Most people who contract COVID-19 experience mild symptoms, but it does not hurt to be prepared just in case you need to be hospitalized, explains the article from HuffPost.com. It is scary to think about being so sick that you aren’t able to make decisions for yourself. However, the point of an estate plan is to ease your fears. You’ll feel better knowing you’ve made health and financial decisions in advance and your loved ones won’t have to guess about your wishes.
Even without a global pandemic, everyone should have an estate plan. If you don’t have one or are single with limited wealth, now is the time to get it done. Basic estate planning in Northwest Iowa includes documents like a revocable trust, financial powers of attorney (FPOA), and health care powers of attorney (HCPOA) plus other documents if you want it.
Right now, the medical and financial powers of attorney are on everyone’s mind. These two documents allow a person you name to do your banking, pay your bills and make medical decisions if you are quarantined at home, admitted to the hospital, or become incapacitated. If you don’t have a financial power of attorney, a family member will need to request the probate court to appoint a guardian. This will be expensive and time-consuming. The same goes for the health care power of attorney. If a decision needs to be made in an emergency situation, the family will not have the ability to enforce your wishes.
A living will, known in some states as an advance health care directive, lets you make specific end-of-life decisions if you become terminally ill or permanently unconscious. Without a living will, the decision to remove life support must be made by loved ones without knowing what you want.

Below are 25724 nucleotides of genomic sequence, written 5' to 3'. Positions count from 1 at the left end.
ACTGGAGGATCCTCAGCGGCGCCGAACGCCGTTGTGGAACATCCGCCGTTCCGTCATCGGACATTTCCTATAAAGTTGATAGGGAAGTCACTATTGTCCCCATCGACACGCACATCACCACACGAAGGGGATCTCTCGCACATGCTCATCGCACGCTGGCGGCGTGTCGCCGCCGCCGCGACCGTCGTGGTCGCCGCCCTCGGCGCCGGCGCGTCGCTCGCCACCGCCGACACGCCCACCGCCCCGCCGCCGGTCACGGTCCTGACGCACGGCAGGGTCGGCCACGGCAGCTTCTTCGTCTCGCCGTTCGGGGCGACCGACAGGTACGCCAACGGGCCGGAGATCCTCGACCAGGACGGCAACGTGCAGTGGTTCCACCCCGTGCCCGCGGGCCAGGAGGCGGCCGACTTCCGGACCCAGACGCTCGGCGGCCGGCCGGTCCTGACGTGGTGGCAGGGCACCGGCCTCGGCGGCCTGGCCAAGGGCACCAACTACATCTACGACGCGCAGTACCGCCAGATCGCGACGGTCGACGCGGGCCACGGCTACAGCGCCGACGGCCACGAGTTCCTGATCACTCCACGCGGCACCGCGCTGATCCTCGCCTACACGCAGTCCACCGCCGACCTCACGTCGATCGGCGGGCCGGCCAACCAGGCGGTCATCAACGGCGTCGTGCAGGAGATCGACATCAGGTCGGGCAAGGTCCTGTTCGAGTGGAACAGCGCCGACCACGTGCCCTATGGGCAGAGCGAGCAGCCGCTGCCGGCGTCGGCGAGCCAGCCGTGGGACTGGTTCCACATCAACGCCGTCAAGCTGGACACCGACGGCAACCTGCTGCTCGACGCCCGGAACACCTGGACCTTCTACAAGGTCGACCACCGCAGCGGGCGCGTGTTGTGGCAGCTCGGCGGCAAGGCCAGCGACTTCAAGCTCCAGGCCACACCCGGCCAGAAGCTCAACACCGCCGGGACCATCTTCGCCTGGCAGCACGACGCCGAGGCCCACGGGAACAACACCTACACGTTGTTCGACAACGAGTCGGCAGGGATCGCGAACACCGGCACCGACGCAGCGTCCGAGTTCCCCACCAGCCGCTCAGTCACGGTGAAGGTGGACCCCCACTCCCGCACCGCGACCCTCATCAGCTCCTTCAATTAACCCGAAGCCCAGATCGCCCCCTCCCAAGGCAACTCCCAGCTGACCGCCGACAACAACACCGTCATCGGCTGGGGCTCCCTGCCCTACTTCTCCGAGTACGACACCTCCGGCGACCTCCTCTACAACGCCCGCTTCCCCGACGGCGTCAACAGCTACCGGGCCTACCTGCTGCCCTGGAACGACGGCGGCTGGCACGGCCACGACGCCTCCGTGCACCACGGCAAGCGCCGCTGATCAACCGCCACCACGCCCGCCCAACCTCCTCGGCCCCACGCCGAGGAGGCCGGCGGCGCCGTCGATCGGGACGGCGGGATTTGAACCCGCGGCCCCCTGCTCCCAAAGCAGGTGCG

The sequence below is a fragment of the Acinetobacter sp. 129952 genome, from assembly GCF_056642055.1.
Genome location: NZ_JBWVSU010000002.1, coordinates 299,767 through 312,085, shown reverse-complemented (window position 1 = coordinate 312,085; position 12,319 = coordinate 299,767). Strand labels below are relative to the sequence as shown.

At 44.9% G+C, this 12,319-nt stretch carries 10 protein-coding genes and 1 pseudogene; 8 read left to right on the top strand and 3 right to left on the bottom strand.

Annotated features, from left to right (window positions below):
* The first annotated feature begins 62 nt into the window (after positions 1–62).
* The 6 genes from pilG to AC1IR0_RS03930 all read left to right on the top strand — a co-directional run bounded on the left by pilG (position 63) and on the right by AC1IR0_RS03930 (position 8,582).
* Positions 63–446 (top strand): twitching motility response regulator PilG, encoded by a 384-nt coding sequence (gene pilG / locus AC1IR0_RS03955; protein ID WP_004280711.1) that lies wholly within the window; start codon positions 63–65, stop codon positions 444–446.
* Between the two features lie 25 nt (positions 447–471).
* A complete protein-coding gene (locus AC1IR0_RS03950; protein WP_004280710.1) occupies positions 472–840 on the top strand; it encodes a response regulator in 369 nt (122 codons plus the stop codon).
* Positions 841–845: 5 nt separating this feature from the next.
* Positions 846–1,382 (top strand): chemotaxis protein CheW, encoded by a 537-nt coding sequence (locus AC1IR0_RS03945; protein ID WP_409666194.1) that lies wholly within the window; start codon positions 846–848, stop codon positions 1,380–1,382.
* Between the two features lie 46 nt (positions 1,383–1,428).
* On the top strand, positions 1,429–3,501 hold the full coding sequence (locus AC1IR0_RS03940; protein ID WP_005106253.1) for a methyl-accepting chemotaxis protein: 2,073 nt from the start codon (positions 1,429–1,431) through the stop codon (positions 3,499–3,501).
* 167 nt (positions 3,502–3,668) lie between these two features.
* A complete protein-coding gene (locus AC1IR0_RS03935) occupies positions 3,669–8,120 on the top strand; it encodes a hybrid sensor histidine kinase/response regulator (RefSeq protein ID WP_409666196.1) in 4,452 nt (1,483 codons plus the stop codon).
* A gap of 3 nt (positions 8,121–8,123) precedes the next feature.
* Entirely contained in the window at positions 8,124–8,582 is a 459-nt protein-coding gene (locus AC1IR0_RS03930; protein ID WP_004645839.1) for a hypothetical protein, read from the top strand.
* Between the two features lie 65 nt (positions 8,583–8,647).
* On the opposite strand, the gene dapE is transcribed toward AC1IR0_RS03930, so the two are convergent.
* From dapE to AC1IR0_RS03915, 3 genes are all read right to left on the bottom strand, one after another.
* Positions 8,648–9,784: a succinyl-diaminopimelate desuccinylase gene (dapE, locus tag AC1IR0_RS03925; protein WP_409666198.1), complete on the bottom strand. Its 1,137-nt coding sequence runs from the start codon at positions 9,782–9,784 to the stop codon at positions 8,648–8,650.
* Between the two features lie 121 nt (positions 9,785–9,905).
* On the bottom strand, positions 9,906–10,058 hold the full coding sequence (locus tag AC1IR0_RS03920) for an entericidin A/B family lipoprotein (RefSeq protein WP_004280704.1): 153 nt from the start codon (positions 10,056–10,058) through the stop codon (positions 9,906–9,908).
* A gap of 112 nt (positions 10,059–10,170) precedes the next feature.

A HIPAA waiver permits your loved ones to access medical information. Even when there is a health care power of attorney, there are some institutions that will refuse access to medical information without a standalone HIPAA waiver.
The last will and testament is the legal document that is used to direct distribution of property at the time of death, appoint an executor who will oversee the distribution of assets, and, if you have minor children, name a guardian for them. Without a last will, the court will rely on state laws to determine who inherits your property and who will raise your children.
A living trust is a legal contract that creates an entity to hold your assets. If it is a revocable trust, you control it and you can make changes to it anytime you wish. If you become incapacitated or unable to manage your estate, the living trust avoids the need for a court-appointed conservatorship. When you create the living trust, you appoint a successor trustee who will step in when you are unable to manage your affairs. The living trust creates privacy, since the assets in the trust do not go through probate, which is a public process.
Once you have an estate plan, make sure that the documents are safe and the right people can access them. Some estate planning attorneys store documents for their clients. Copies of relevant documents should be given to your treating physician, financial advisor, family members and any trustees or agents. Keep high quality scanned copies on your computer, and label them, so that they can be identified. Don’t name them “Scan1” and “Scan2.” Label them accurately and include the date the documents were signed.
Speak with your Northwest Iowa estate planning attorney to ensure that you have all of the basic estate planning documents necessary to protect yourself, your loved ones and your property.
Reference: HuffPost.com (April 7, 2020) “A Guide to Estate Planning During the Coronavirus Pandemic”